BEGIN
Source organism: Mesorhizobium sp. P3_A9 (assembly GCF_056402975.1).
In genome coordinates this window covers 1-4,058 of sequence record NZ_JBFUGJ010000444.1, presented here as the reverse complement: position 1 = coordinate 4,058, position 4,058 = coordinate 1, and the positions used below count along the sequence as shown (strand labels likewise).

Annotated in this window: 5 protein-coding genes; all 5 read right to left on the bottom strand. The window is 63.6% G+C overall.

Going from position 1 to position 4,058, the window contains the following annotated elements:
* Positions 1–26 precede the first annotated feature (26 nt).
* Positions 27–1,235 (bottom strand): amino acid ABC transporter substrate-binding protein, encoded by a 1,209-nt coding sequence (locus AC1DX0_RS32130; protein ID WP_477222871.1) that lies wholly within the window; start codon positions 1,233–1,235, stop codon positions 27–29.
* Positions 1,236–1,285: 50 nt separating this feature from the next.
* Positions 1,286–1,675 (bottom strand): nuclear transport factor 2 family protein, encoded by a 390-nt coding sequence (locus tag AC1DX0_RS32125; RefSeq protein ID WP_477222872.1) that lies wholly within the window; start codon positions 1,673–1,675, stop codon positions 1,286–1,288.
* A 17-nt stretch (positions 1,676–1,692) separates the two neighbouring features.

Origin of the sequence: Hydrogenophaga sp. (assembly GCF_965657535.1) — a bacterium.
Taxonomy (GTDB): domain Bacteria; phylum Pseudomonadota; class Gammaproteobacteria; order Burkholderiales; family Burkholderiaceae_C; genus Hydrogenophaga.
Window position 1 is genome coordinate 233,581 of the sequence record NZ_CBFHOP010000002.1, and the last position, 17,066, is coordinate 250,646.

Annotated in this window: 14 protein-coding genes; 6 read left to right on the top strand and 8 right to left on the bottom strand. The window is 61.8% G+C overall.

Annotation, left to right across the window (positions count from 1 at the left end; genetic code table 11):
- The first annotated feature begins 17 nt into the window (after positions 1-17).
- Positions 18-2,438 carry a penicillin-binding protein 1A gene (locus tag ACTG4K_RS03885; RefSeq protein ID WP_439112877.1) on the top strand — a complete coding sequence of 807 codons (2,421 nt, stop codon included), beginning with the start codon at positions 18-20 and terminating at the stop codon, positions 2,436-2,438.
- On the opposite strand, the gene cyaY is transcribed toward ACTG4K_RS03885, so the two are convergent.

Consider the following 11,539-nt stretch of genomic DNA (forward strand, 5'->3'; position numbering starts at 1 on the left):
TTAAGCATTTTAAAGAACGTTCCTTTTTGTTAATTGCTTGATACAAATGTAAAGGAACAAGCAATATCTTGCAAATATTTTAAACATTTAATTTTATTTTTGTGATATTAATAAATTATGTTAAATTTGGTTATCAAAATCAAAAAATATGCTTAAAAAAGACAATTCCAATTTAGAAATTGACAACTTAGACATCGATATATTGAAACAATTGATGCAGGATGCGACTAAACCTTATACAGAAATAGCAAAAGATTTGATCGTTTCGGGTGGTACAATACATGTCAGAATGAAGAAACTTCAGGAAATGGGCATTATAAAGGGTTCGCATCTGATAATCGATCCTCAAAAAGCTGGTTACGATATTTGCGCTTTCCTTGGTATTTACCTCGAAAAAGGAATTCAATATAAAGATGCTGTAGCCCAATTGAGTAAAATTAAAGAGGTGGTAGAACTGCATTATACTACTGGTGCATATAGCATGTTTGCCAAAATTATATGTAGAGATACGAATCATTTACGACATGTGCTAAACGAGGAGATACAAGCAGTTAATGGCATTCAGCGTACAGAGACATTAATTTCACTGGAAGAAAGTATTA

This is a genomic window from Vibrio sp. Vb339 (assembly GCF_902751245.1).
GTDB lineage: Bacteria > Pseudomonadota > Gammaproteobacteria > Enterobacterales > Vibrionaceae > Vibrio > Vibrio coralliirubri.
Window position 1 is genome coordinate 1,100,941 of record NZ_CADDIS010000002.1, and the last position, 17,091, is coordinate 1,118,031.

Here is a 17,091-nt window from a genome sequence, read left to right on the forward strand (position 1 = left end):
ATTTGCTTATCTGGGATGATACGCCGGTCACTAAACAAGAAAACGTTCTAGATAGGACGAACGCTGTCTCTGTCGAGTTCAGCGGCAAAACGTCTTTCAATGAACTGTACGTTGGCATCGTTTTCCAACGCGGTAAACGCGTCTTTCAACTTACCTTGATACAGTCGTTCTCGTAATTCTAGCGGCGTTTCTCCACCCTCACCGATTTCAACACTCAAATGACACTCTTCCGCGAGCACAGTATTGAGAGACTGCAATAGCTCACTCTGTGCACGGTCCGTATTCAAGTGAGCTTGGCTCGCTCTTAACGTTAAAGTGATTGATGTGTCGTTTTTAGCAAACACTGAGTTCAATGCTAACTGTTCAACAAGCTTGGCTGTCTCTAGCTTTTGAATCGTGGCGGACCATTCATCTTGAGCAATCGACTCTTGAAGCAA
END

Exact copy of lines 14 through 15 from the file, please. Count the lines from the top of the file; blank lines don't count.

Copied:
Annotation, left to right across the window (positions count from 1 at the left end; genetic code table 11):
- The first annotated feature begins 17 nt into the window (after positions 1-17).